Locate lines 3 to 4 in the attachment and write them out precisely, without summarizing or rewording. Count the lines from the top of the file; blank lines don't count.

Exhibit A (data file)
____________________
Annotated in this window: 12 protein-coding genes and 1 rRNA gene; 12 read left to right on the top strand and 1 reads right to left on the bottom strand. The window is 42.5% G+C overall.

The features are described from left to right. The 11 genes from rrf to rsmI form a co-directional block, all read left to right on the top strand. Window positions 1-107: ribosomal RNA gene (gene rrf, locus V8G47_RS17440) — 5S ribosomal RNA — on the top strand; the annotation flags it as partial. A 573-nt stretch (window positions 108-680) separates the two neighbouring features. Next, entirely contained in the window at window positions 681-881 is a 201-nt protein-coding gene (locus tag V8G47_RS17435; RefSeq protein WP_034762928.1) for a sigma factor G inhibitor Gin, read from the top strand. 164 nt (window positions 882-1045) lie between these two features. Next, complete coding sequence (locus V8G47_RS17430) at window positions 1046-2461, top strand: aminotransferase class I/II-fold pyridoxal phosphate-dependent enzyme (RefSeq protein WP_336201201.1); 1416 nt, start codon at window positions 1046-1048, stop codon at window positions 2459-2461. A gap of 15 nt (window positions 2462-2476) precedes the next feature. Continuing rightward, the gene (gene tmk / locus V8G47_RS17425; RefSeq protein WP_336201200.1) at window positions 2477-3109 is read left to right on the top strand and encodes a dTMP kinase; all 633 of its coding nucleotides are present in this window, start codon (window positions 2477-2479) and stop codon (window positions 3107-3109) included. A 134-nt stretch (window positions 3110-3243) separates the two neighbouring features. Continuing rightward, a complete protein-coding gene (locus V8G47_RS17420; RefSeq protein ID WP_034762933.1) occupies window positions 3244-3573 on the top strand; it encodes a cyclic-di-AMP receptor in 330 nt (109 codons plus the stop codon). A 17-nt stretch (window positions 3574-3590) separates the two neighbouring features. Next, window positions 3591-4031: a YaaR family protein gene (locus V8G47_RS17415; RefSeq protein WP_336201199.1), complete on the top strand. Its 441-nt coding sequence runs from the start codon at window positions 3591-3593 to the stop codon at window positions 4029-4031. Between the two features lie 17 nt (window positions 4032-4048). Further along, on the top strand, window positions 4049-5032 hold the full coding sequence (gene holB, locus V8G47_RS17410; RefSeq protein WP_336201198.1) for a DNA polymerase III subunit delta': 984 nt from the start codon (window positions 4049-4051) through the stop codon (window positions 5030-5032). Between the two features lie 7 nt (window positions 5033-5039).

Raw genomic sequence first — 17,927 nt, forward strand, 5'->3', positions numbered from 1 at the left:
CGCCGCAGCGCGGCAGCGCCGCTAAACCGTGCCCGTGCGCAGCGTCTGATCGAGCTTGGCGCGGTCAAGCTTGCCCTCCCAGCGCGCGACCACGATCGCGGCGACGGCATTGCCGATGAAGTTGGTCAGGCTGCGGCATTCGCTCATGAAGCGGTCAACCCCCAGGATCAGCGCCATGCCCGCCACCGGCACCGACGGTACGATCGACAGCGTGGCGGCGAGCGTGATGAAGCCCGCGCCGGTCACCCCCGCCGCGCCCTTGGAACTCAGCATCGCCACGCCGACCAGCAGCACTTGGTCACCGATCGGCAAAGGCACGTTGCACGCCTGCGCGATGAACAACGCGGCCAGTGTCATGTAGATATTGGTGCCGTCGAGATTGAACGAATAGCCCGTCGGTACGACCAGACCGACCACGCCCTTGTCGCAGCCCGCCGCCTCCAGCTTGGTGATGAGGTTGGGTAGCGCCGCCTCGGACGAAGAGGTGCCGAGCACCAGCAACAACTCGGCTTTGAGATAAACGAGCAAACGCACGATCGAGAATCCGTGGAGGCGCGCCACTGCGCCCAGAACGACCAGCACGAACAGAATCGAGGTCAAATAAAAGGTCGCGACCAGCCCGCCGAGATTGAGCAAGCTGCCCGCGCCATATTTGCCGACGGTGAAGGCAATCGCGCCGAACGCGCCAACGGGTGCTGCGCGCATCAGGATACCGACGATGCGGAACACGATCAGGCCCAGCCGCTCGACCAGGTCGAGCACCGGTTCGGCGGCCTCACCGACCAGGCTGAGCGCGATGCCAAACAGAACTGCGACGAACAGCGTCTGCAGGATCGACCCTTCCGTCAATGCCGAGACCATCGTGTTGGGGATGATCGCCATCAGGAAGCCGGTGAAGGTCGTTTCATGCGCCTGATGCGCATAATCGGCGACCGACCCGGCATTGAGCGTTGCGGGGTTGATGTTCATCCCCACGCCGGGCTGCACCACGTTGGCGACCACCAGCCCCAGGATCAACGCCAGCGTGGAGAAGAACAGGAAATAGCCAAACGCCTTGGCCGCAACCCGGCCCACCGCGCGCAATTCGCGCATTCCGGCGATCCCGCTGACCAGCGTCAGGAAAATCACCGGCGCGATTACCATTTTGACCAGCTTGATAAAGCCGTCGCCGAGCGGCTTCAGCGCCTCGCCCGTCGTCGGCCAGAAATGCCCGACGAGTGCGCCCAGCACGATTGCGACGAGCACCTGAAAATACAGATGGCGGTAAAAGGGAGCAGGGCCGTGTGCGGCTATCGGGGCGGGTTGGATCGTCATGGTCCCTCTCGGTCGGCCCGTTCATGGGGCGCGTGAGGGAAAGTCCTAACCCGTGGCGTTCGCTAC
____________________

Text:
Raw genomic sequence first — 17,927 nt, forward strand, 5'->3', positions numbered from 1 at the left:
CGCCGCAGCGCGGCAGCGCCGCTAAACCGTGCCCGTGCGCAGCGTCTGATCGAGCTTGGCGCGGTCAAGCTTGCCCTCCCAGCGCGCGACCACGATCGCGGCGACGGCATTGCCGATGAAGTTGGTCAGGCTGCGGCATTCGCTCATGAAGCGGTCAACCCCCAGGATCAGCGCCATGCCCGCCACCGGCACCGACGGTACGATCGACAGCGTGGCGGCGAGCGTGATGAAGCCCGCGCCGGTCACCCCCGCCGCGCCCTTGGAACTCAGCATCGCCACGCCGACCAGCAGCACTTGGTCACCGATCGGCAAAGGCACGTTGCACGCCTGCGCGATGAACAACGCGGCCAGTGTCATGTAGATATTGGTGCCGTCGAGATTGAACGAATAGCCCGTCGGTACGACCAGACCGACCACGCCCTTGTCGCAGCCCGCCGCCTCCAGCTTGGTGATGAGGTTGGGTAGCGCCGCCTCGGACGAAGAGGTGCCGAGCACCAGCAACAACTCGGCTTTGAGATAAACGAGCAAACGCACGATCGAGAATCCGTGGAGGCGCGCCACTGCGCCCAGAACGACCAGCACGAACAGAATCGAGGTCAAATAAAAGGTCGCGACCAGCCCGCCGAGATTGAGCAAGCTGCCCGCGCCATATTTGCCGACGGTGAAGGCAATCGCGCCGAACGCGCCAACGGGTGCTGCGCGCATCAGGATACCGACGATGCGGAACACGATCAGGCCCAGCCGCTCGACCAGGTCGAGCACCGGTTCGGCGGCCTCACCGACCAGGCTGAGCGCGATGCCAAACAGAACTGCGACGAACAGCGTCTGCAGGATCGACCCTTCCGTCAATGCCGAGACCATCGTGTTGGGGATGATCGCCATCAGGAAGCCGGTGAAGGTCGTTTCATGCGCCTGATGCGCATAATCGGCGACCGACCCGGCATTGAGCGTTGCGGGGTTGATGTTCATCCCCACGCCGGGCTGCACCACGTTGGCGACCACCAGCCCCAGGATCAACGCCAGCGTGGAGAAGAACAGGAAATAGCCAAACGCCTTGGCCGCAACCCGGCCCACCGCGCGCAATTCGCGCATTCCGGCGATCCCGCTGACCAGCGTCAGGAAAATCACCGGCGCGATTACCATTTTGACCAGCTTGATAAAGCCGTCGCCGAGCGGCTTCAGCGCCTCGCCCGTCGTCGGCCAGAAATGCCCGACGAGTGCGCCCAGCACGATTGCGACGAGCACCTGAAAATACAGATGGCGGTAAAAGGGAGCAGGGCCGTGTGCGGCTATCGGGGCGGGTTGGATCGTCATGGTCCCTCTCGGTCGGCCCGTTCATGGGGCGCGTGAGGGAAAGTCCTAACCCGTGGCGTTCGCTAC